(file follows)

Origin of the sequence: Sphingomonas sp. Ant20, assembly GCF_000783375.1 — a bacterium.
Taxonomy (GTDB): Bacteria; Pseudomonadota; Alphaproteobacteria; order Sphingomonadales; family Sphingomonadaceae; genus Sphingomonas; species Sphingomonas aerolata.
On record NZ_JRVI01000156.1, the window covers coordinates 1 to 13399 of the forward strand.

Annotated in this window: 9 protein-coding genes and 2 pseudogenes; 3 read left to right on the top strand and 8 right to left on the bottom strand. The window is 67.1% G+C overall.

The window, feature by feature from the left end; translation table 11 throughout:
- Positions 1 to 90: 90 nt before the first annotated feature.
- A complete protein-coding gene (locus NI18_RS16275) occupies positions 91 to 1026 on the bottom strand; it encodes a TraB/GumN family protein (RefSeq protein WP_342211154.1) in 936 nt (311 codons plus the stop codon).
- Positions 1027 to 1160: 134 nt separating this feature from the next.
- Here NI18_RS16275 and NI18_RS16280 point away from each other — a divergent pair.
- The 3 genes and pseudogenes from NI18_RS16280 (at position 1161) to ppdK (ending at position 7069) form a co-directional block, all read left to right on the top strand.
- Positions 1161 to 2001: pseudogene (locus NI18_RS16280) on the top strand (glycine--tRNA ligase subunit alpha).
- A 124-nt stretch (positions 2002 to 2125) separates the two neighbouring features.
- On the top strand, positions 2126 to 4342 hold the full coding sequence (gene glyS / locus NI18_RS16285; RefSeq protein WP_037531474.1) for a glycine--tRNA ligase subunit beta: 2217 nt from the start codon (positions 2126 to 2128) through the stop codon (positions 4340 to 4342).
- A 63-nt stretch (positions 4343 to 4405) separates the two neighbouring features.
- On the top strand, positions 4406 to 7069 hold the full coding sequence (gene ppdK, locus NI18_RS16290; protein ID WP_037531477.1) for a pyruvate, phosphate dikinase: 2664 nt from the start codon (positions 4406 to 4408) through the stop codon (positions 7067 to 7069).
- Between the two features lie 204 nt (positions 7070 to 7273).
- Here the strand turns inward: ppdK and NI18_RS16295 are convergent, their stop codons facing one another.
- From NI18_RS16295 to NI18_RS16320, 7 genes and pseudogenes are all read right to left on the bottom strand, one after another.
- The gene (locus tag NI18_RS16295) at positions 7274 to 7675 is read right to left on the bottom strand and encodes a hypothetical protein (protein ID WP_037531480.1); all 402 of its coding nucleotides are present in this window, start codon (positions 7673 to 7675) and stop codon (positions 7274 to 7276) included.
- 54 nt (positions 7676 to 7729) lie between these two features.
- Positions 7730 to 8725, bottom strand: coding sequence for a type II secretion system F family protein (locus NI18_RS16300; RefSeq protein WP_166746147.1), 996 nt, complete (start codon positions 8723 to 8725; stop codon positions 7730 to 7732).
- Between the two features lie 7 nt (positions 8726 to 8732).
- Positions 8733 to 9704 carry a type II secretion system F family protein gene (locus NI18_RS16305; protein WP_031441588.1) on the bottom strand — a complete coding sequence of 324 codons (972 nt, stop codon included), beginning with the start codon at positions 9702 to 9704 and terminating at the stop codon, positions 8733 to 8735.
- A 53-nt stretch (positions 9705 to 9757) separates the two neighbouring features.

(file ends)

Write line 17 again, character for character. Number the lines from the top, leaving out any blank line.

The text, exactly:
- Here the strand turns inward: ppdK and NI18_RS16295 are convergent, their stop codons facing one another.